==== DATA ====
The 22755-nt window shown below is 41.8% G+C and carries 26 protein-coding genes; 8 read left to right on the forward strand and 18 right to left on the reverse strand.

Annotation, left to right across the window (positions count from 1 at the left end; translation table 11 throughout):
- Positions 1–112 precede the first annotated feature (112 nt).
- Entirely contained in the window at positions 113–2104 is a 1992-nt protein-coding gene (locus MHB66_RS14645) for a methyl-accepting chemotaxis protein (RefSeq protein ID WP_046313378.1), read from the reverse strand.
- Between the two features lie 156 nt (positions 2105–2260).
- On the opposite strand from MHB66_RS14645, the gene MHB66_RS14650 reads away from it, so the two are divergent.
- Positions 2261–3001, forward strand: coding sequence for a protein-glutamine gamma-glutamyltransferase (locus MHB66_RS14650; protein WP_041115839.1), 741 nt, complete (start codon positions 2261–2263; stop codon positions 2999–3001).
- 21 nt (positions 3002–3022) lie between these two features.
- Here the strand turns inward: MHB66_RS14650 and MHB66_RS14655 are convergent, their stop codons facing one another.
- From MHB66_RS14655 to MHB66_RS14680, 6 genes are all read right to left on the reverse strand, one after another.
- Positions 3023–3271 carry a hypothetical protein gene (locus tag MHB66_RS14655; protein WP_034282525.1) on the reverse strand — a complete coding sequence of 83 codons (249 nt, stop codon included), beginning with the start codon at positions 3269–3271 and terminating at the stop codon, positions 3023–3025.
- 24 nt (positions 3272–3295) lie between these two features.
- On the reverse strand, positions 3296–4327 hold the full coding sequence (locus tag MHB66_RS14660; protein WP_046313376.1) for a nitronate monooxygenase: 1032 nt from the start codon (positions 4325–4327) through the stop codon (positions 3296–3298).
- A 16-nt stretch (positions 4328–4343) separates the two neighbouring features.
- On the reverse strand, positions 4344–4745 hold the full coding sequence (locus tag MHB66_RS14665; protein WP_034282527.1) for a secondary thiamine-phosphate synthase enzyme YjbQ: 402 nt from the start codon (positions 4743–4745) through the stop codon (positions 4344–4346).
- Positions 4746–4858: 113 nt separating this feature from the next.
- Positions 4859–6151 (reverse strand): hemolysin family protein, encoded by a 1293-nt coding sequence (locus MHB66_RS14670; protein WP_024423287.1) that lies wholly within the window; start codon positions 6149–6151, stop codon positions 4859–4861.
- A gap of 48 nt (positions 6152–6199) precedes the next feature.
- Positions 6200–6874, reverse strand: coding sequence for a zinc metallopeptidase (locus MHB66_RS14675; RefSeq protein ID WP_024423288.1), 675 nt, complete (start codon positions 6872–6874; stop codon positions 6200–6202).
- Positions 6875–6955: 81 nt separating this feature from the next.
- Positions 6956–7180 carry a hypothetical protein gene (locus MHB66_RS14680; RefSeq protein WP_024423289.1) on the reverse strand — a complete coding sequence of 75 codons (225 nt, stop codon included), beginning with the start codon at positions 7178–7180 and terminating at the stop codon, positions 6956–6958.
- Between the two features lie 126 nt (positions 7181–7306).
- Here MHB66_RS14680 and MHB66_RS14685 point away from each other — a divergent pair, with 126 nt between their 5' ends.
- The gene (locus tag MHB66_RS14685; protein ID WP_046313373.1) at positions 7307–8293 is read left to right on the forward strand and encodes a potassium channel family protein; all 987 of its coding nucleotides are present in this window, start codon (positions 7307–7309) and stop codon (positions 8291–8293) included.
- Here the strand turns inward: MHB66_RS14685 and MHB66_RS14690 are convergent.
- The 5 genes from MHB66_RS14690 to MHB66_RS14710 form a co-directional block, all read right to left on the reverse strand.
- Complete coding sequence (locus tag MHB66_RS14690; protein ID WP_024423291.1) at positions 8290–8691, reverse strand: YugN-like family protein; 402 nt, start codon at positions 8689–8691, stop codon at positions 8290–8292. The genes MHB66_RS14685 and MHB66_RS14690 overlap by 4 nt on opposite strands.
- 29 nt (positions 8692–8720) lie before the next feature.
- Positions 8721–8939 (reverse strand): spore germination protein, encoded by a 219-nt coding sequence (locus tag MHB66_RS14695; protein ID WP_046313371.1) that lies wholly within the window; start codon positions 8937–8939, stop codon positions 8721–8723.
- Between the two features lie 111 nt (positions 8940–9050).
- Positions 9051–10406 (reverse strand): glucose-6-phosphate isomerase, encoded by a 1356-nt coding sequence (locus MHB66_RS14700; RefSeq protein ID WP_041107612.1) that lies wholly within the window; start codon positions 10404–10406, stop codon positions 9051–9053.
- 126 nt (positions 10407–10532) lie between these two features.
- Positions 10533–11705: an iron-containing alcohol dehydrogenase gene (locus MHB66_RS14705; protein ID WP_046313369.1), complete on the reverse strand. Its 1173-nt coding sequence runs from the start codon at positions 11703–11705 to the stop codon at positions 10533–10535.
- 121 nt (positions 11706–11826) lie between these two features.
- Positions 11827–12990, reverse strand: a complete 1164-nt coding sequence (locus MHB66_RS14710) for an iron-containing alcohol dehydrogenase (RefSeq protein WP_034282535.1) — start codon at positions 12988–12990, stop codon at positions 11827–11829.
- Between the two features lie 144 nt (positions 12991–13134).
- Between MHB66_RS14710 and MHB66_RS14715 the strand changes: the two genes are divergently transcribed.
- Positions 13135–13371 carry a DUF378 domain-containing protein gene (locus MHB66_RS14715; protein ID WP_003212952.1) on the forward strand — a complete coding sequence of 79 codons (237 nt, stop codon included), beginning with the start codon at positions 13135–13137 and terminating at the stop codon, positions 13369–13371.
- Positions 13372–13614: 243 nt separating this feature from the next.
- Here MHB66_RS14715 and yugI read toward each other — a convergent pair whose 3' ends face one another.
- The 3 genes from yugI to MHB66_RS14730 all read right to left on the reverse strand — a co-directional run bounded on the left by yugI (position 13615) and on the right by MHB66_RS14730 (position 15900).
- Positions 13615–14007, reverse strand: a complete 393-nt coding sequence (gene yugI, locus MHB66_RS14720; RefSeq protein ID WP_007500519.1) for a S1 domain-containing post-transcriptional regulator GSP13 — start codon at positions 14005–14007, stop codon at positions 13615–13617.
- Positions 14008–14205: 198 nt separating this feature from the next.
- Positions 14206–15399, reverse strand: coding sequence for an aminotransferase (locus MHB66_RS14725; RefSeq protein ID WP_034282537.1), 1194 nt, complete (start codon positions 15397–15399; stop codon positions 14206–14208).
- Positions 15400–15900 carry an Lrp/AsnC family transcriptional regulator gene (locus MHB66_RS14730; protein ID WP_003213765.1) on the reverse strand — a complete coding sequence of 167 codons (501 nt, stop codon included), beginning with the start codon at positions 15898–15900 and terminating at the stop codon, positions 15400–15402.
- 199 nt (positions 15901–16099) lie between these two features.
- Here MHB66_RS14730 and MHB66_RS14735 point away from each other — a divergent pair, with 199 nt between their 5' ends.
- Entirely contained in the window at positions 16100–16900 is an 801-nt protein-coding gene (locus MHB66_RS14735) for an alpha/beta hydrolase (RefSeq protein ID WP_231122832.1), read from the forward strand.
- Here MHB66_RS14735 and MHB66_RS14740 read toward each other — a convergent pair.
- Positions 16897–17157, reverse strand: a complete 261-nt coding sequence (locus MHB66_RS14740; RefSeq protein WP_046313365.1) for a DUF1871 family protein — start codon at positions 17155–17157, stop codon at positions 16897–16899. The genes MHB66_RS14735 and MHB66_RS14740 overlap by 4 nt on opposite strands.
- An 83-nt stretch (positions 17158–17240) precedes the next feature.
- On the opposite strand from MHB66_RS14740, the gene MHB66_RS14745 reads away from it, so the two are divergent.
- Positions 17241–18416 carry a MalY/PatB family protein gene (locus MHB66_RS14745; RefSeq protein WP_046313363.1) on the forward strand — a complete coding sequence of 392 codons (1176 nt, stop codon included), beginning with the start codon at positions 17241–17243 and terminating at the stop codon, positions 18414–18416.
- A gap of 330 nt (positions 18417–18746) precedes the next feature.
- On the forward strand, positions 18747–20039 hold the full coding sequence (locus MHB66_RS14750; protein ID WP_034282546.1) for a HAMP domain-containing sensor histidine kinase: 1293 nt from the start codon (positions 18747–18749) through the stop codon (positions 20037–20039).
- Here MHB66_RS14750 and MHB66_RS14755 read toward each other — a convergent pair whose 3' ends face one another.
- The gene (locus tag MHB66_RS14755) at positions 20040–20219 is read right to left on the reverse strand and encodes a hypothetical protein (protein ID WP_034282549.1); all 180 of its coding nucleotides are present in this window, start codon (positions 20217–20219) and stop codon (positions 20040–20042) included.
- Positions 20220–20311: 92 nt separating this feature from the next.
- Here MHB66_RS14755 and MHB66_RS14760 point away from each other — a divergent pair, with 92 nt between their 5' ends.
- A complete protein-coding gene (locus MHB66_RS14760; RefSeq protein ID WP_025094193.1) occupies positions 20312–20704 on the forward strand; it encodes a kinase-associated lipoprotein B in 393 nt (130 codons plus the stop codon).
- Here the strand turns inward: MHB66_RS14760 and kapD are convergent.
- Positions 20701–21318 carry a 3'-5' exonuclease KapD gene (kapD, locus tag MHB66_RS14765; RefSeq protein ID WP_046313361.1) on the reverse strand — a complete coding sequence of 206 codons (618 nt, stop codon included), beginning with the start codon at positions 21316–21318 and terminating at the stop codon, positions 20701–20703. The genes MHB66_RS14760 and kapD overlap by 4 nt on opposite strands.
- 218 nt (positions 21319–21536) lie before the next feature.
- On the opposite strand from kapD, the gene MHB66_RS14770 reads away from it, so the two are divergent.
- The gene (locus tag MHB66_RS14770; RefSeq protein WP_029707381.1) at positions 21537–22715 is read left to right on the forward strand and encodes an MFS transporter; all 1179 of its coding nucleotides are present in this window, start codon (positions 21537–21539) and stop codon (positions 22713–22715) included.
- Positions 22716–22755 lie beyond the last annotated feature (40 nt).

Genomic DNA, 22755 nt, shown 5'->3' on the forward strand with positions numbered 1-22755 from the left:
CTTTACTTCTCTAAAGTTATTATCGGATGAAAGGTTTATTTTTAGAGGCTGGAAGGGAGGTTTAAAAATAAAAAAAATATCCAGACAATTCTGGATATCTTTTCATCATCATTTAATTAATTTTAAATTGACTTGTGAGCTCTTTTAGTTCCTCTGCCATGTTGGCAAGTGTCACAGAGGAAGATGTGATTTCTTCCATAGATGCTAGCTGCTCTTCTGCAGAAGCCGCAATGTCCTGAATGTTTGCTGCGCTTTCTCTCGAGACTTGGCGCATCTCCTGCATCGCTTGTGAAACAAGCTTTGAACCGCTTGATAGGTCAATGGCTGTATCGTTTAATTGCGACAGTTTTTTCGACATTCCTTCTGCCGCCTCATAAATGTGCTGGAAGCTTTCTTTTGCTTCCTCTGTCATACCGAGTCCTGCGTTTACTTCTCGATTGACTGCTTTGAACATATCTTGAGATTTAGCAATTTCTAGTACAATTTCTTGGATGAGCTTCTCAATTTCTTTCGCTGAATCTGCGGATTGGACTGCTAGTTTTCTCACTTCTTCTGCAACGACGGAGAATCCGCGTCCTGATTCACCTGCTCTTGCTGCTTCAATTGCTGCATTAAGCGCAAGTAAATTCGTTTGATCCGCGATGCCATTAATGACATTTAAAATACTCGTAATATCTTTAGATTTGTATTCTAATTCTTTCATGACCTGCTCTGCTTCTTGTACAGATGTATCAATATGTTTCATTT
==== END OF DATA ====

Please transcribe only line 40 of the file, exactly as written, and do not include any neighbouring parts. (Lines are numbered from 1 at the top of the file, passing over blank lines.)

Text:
- Here MHB66_RS14715 and yugI read toward each other — a convergent pair whose 3' ends face one another.